10 Tips to Train Through the Holidays

Family... parties... and the flurry and stress to get everything ready for the holidays can make you crazy steamroll many successful training programs. Here are some tips to survive the holidays:

1. Put pen to paper and develop a training plan. What days, what time and what workouts are you going to do? If you are going to an exotic location or visiting family away from home decide before you leave whether you are going to train or not. Note - I did not ask you whether you CAN train (you can ALWAYS train). I am asking you whether you are committed to doing the training. Be honest with yourself. If you are not committed, then just decide that you are not going to do the training and refrain from ruining your trip by guilting yourself everyday for not working out. Too often I hear "Oh, I should be working out" ALL DAY LONG. Just do it or don't but don't kind-of do it. Enjoy your vacation without shaming yourself throughout it. Believe me, everyone around you will thank you for it. 

2. Be realistic. If you are going to the countryside in another country, you probably aren't going to be able to erg, maybe ever. Do your research to find out what is available to you. Is there a CrossFit gym (probably has ergs) or a gym nearby and what time are they open? And then structure your training program according to what is available. If you have a few days with a lot of family activities, it just may be unrealistic to do a 90min workout that day. Plan the volume days accordingly. 

3. Bring the right tools and equipment: running shoes, jumprope, training journal. Those are really the basics. The jumprope will allow you to mix it up from the running and you can find milk jugs or other containers that have some weight to them. If they are "too light" for you- do more, faster to get a better workout. Pushups, squats, jumpies, burpees, situps, hollow rock, tricep dips... none of these awesome exercises need any equipment so you don't have any excuses.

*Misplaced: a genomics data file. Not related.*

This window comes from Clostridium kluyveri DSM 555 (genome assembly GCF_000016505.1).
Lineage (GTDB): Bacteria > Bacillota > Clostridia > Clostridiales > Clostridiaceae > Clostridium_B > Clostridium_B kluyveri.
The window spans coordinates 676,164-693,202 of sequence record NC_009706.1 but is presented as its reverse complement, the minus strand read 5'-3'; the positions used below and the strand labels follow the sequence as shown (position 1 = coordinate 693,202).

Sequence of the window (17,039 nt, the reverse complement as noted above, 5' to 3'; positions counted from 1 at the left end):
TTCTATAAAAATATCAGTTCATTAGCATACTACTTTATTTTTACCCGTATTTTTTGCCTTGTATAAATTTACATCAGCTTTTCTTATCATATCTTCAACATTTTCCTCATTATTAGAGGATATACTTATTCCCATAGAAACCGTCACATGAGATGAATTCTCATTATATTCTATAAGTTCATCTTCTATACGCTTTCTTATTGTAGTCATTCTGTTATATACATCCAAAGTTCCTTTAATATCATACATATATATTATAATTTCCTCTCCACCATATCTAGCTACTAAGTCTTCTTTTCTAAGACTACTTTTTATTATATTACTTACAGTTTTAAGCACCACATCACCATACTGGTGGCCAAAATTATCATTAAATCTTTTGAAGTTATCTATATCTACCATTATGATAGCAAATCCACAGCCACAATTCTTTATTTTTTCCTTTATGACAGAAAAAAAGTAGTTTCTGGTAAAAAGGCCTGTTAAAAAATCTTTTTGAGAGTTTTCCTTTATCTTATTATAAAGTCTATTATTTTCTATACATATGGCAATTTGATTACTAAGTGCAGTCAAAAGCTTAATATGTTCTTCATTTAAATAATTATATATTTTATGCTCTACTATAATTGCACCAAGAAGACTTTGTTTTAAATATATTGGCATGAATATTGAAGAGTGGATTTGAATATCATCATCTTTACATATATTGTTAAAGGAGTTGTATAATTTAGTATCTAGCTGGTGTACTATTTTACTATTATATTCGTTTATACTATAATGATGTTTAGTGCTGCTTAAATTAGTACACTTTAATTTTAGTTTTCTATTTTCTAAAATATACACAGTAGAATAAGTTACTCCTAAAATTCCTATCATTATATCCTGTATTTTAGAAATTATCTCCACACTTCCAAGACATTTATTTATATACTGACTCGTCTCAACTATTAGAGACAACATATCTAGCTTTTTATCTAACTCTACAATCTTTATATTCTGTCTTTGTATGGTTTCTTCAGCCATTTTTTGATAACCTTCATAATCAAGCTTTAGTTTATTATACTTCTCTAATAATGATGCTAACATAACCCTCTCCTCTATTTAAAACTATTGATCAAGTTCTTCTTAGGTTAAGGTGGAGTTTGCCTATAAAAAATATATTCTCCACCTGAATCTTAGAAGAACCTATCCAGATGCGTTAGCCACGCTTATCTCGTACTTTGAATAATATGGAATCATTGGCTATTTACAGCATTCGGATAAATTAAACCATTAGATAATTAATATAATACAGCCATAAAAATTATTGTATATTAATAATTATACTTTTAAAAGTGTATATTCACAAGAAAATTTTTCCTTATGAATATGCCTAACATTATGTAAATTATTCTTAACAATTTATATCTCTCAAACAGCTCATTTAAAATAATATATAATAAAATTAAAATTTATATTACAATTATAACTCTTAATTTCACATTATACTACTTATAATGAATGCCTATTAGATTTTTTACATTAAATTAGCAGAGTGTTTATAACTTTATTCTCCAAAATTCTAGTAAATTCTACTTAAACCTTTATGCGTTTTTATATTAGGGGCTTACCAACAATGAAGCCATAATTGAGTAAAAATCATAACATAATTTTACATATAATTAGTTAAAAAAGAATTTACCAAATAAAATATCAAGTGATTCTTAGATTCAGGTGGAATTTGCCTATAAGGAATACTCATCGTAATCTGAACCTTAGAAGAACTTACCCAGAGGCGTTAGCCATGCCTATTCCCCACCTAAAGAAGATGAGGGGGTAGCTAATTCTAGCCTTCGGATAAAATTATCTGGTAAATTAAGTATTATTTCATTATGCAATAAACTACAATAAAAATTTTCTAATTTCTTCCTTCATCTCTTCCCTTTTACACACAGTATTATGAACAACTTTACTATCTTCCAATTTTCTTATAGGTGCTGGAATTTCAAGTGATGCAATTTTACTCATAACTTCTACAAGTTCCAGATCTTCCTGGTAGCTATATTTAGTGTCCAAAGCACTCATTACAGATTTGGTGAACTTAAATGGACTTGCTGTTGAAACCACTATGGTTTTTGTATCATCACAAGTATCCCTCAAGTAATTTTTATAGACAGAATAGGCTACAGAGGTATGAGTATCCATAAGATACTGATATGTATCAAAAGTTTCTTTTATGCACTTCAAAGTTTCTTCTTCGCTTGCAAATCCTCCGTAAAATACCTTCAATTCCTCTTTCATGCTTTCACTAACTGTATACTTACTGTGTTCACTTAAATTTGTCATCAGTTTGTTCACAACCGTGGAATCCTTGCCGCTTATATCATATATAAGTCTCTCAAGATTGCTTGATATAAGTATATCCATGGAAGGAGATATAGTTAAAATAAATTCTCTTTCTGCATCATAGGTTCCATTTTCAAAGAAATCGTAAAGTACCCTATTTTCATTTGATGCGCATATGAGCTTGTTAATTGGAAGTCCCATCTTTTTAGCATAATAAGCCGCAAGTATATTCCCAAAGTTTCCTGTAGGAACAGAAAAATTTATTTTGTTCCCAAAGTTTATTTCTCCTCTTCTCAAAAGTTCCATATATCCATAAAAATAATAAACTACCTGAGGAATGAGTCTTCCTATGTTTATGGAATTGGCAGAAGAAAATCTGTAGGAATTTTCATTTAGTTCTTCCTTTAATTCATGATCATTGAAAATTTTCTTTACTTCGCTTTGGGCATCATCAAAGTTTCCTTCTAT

4. Once you have developed a plan and schedule- share it with your family and friends you will be with. You need them to know your plan both to help you stay accountable, but also to support you. Make sure they know this is important to you and that you don't want anyone sabotaging your workouts. There may be a few days that you have to wake up super early to work out before anyone else is awake. Welcome to rowing. Just do it. Don't feel sorry for yourself, you made the commitment. 

5. Stay on track with your nutrition (See our nutrition blog article). Your training may be less than ideal, but you need to minimize the potential damage from a poor holiday diet. Stick to only one sweet per week and tell your friends and family about your commitment. 

6. Stretch and do core work. You can stretch anywhere so if you're aerobic or strength regime is not ideal, at least increase your flexibility and improve your core strength. Again, no equipment required so no excuses. 

7. Sleep. This is meant to be a recharge time for you- make sure you take advantage of it. Go to sleep early and spend some time daily to relax and meditate. Recharge your body and your mind. If you write, I would encourage you to take some time to write. How are you feeling? Why do you do what you do? Why do you love rowing? Use the time to get to know yourself better. 

8. Get your friends and family involved. I remember at a family gathering asking my brother to join me and after my thirtieth pushup he asked "Who are you GI Jane?" You want to be that person- do the work and inspire those around you to do the work too! It can be fun. 

9. If you are really struck on programming and workout ideas- reach out to us! We offer Virtual Training programs that can get you going. 

10. And have fun. If you have your erg, be creative. Row for an entire movie. If you are watching football- hold a low pushup or hollow rock for commercial breaks. If you are going somewhere in the mountains do hill sprints or hike. If the intensity is not high enough then increase the volume. Take some family members with you. Get outside and enjoy the beauty around you. And be grateful - that you have the privilege and ability to be a part of this great sport. 

College Rowing Series: A Day in the Life...

So many of you ask me, "Can I do it?" You are referring to rowing in college. I actually think the correct question is "Do you WANT to do it?" There is absolutely a rowing program for everyone out there - no matter your size or your speed. What is common among all teams is that it will require you to dedicate time to the sport. How much time may vary widely depending on the program you select. Our first article details a Day in the Life of a College Rower. 

After interviewing our first several college athletes, 100% of them row in the morning during the 20-Hour Season. Alarms go off between 4:50-5:30am five days a week and they all also practice on Saturdays (usually that alarm goes off around 7 or 7:30am). If you are not a morning person or can't possibly imagine getting up that early, you may want to think about this and find out if the programs you are looking at practice in the morning. I can't tell you, that you do get used to it, but you will have nights/mornings that test you.